Crossing Lake Michigan aboard Badger

A 377
She looks the image of a typical Great Lakes passenger ferrybluff bowed, low and bulky. But SS Badger is nowadays anything but typical. She is the last-surviving purely commercial reciprocating steam-powered ferry operating in America.

She gets 7,000 horsepower out of a pair of four-cylinder Skinner Unaflow engines and she gets her fuel from trucks that roll on board and dump roughly 70 tons of coal down chutes each day of her five-month-long season on Lake Michigan. No less unusual, her senior captain, Bruce Masse, has worked his entire 45-year career on reciprocating steam-powered vessels, starting as a dishwasher on Badger in 1955.

From mid-May to Mid-October Badger steams across the narrowest section of Lake Michigan, about halfway up its length. In peak season she makes four trips a day, each crossing being about 60 miles, between her home port of Ludington, Mich., and Manitowoc, Wis.

Anyone who spends time on her upper deck, gazing out at the vastness and mystery of this inland lake, hundreds of miles long and hundreds of feet deep, can't help but muse, we suspect, about certain navigational questions. Typically these might involve matters of speed, piloting, and positioning, but there are other queries that come to mind just as readily. Following are just a few of them.

A. They saypeople on the lakes, that isthat Badger cruises at a speed of 17 mph. What speed would that be in knots?

B. Captain Masse reports that there are 300 feet between the forward and aft wheelhouses, the latter being small and just for maneuvering. Suppose he were to walk between them at a pace of four mph while the vessel was at cruising speed, how many nautical miles would the vessel travel while he walked?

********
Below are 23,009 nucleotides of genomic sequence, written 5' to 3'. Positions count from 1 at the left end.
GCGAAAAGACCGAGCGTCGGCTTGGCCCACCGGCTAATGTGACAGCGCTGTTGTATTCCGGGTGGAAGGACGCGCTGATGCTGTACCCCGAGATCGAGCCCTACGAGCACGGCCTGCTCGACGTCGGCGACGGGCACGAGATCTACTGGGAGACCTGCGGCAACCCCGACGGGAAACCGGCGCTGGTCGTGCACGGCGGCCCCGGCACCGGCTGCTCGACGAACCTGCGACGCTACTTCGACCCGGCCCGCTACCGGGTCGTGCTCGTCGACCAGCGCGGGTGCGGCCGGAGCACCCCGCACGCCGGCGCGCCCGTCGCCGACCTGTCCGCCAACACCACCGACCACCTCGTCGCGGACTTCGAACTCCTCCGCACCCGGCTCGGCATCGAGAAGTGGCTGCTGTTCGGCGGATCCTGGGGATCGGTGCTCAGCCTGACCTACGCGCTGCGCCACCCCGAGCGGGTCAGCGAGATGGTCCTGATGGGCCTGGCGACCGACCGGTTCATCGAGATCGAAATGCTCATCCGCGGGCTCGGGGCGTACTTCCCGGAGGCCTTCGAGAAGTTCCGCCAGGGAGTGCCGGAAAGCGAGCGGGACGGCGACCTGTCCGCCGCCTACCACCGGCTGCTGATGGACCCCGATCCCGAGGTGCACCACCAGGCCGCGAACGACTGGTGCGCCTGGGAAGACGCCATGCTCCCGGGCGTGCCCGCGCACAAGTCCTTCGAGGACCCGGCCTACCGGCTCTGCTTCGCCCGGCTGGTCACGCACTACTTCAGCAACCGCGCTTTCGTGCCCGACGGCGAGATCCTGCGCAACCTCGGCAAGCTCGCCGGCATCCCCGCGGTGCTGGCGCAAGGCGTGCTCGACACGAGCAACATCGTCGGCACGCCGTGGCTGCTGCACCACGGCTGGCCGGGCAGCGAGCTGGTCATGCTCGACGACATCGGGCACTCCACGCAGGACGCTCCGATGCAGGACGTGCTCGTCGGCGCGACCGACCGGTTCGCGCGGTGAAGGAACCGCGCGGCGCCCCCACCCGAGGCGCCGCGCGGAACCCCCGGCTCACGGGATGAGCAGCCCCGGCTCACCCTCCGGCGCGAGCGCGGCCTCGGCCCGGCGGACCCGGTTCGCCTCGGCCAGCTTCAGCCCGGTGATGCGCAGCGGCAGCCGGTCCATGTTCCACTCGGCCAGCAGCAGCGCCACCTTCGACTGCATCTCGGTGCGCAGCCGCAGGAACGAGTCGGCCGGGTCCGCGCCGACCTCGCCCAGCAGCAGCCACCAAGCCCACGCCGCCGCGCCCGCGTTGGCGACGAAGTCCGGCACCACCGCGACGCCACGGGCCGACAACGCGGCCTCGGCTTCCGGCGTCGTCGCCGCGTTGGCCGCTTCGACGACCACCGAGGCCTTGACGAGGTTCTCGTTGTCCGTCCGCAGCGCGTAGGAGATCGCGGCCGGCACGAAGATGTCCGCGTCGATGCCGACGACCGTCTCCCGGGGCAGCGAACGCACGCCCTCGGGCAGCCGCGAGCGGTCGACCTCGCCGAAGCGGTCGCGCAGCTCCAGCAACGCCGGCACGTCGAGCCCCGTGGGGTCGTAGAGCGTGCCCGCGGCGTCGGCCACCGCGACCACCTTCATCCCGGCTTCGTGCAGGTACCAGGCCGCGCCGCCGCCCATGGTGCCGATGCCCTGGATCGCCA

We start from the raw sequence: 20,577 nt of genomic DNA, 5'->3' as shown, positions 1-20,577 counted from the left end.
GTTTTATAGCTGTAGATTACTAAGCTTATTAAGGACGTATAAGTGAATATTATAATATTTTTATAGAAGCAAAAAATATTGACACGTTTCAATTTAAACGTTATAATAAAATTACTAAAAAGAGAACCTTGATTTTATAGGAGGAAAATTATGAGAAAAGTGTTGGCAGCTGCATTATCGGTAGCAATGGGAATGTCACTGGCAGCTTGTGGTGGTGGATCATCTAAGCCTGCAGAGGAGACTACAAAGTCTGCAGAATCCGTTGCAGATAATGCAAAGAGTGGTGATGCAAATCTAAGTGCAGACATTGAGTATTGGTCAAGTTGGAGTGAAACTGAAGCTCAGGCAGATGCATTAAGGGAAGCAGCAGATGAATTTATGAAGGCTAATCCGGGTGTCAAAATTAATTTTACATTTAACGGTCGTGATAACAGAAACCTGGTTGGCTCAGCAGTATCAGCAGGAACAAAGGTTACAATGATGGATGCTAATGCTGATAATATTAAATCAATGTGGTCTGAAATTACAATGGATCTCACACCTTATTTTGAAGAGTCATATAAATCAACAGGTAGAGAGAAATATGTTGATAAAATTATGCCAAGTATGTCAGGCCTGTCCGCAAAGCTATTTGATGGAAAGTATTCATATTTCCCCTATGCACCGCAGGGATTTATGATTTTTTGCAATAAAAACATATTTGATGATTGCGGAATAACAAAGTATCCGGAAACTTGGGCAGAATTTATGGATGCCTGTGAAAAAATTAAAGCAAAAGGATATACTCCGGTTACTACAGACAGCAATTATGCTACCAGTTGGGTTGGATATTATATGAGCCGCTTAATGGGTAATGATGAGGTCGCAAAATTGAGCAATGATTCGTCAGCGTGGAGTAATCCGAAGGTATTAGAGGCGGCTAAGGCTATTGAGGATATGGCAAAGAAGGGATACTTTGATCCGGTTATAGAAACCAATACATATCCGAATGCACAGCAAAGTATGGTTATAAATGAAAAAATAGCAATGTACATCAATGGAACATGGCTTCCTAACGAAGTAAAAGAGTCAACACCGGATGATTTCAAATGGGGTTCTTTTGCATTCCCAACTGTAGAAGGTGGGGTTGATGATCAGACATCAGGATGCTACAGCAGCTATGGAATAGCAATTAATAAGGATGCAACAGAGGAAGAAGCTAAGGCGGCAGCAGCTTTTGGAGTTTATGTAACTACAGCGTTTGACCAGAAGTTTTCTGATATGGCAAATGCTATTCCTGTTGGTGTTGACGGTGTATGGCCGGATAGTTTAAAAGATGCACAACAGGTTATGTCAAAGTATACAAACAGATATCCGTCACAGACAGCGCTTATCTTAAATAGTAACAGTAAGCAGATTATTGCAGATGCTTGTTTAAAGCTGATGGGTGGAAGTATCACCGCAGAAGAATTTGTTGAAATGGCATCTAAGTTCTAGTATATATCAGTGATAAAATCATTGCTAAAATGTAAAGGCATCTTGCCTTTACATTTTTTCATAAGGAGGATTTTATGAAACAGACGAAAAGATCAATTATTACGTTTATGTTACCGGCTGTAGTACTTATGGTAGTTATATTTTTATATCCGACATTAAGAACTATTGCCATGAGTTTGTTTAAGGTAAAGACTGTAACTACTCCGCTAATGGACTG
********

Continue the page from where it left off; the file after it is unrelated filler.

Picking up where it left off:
Badger is a full-sized ship, measuring 410 feet in total with a beam of about 60 feet. She was built in 1952 at a cost of about $5 million. She is, along with one other sistership (now retired and used for parts), the largest Great Lakes car ferry ever built. In a typical summer she carries something like 120,000 passengers and roughly 30,000 vehicles back and forth across the lake. At least 10,000 times in her career, Badger has crossed the lake headed east back towards Ludington. On the approach to her home port, she passes just a few miles south of Big Sable Point, which boasts a 110-foot-high lighthouse.

C. Given that the wheelhouse height of eye is 45 feet, and assuming that the lighthouse is of unlimited luminosity, at what distance (in nautical miles) would Capt. Masse first sight Big Sable Point light on a clear night?

D. On a clear night at the end of August, when Badger makes her final night run of the summer season from Manitowoc to Ludington, she'd be in the middle of Lake Michigan at about 0200. What well-known constellation of stars would the captain see just coming over the horizon directly ahead of the ship?

E. What is the name and declination of the middle star of that constellation?

Will the Badger continue operations long enough for all of us to get a chance to ride her? Most certainly, according to her owners. "Badger will be back next year and for many years thereafter," said the president of the company. "Her engines should last forever and there's really no stopping us."

By Ocean Navigator